On June 20th an article by Rushdi Abu Alouf of the BBC’s Gaza bureau appeared in the ‘Features’ section of the BBC News website’s Middle East page under the title “Gazans squeezed by triple taxes as Hamas replaces lost income“.
The article relates to a story which broke two months ago when Hamas once again announced a rise in import tax under the ‘National Solidarity Tax law’. Abu Alouf correctly reports that:
“The movement [Hamas] says funds will be used to pay its 40,000 civil servants, who have not received regular full salaries in more than two years.”
However, he does not clarify to readers that salaries for those 40,000 Hamas employees have been an issue ever since the announcement of the Hamas-Fatah ‘unity government’ over two years ago. As the Times of Israel explained at the time:
“The PA has been paying monthly salaries to nearly 70,000 public servants in Gaza despite the fact that the workers had not been allowed to serve in their positions since Hamas took over the Strip by force in 2007.
On its part, Hamas has employed 40,000 of its own civil servants to work in the PA employees’ stead.”
The Palestinian Authority refused to pay Hamas’ 40,000 employees and, as readers may recall, payment of those salaries appeared among the demands laid down by Hamas as conditions for halting the conflict with Israel which it initiated in the summer of 2014.
Abu Alouf’s explanation for why Hamas does not have the funds to pay those ‘civil servants’ focuses on the terror organisation’s alleged reduction in income.
“Iran provided significant financial and military aid to Hamas from early 2006 – amounting to $23m a month, according to Palestinian political analyst Fathi Sabbah.
But Tehran, the main backer of Syrian President Bashar al-Assad, dramatically reduced its support in early 2012, when Hamas refused to take sides in the Syrian civil war.
The movement also lost about $10m a month, said Mr Sabbah, when Egypt’s Islamist President Mohammed Morsi was overthrown in 2013. […]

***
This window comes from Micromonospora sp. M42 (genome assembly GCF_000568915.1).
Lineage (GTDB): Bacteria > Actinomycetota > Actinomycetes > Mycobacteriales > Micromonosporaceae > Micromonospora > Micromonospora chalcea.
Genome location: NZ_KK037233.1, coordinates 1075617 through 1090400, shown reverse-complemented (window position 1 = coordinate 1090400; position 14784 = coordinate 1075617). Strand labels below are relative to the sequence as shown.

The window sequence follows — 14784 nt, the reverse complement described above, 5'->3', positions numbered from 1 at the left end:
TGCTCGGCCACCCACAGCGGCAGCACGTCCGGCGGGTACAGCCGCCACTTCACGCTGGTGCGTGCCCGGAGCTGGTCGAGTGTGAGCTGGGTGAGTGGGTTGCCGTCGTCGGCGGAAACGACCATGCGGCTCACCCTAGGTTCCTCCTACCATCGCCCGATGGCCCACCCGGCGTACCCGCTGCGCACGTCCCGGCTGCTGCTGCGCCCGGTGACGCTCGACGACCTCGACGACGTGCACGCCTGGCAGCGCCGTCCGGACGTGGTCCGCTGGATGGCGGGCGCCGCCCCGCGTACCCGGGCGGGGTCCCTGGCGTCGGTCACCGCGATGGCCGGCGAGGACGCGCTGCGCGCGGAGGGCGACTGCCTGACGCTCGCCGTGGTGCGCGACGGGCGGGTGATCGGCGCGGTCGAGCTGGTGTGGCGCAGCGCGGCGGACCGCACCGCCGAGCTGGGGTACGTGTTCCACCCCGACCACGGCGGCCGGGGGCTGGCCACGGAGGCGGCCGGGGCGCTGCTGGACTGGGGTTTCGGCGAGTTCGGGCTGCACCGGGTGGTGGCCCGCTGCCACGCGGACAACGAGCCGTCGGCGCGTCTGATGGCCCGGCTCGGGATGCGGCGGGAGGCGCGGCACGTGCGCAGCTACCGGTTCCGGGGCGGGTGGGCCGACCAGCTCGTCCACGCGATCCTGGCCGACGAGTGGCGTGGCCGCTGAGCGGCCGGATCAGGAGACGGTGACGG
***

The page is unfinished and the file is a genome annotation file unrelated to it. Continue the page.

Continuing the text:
After Mr Morsi was ousted, Hamas lost a second key source of income when Egyptian forces destroyed tunnels it said were used by militants to smuggle weapons into Sinai.
Hamas used to make millions of dollars from taxes it imposed on goods brought through the tunnels.”
On the topic of Hamas’ expenditure, Abu Alouf has just this to say:
“An unknown amount of money is spent by Hamas on weapons and military infrastructure, but this too is under pressure.”
Hamas has of course made no secret of its efforts to rehabilitate its military capabilities since the 2014 ceasefire came into effect.
“There are those who think that the calm is a time of rest,” Haniyeh said. “But this is a continuation of the struggle. Al-Aqsa Martyrs’ Brigades are working and preparing for Palestine. Fighters are digging twice as much as the number of tunnels dug in Vietnam,” he said.
“In east Gaza there are heroes digging tunnels under the ground and in the west there are those testing rockets. The Al-Aqsa Martyrs’ Brigades are digging tunnels to defend Gaza and turn it into a launch pad for all of Palestine,” Haniyeh added.”
Hamas’ policy has of course resulted in the misappropriation of thousands of tons of building materials intended for the repair and reconstruction of civilian homes damaged during the 2014 conflict (a topic severely under-reported by the BBC). It has also meant the spending of millions of dollars on tunnel construction rather than on public services for the impoverished residents of the Gaza Strip. In 2015 Israeli intelligence estimated that:
“Today, due to rising prices, the annual cost [of tunnel building] is estimated to be at least 18-20 million USD — or approximately 50% of the budget of Hamas’s military wing. Indeed, the total annual cost is likely even higher, as IDF intelligence confirms that there are additional expenditures that cannot currently be quantified.”
However, Rushdi Abu Alouf ignores that core issue of Hamas’ financial mismanagement, preferring to focus audience attentions elsewhere.
“It [Hamas] has also faced a crippling blockade by Israel and Egypt and financial sanctions from other countries since it won Palestinian elections in 2006.”
“And Hamas’s financial crisis is unlikely to be solved soon with Israel and Egypt continuing their border closures amid fear of attack by militants from Gaza.”
Any objective portrayal of Hamas’ “financial crisis” could not ignore the fact that the terror organisation’s prioritisation of rearmament and tunnel building plays a key role in the creation of economic and social pressures on ordinary residents of the Gaza Strip. The Gaza representative of the media organisation committed to enhancing “awareness and understanding of international issues” has however managed to completely conceal that decidedly large elephant in the room.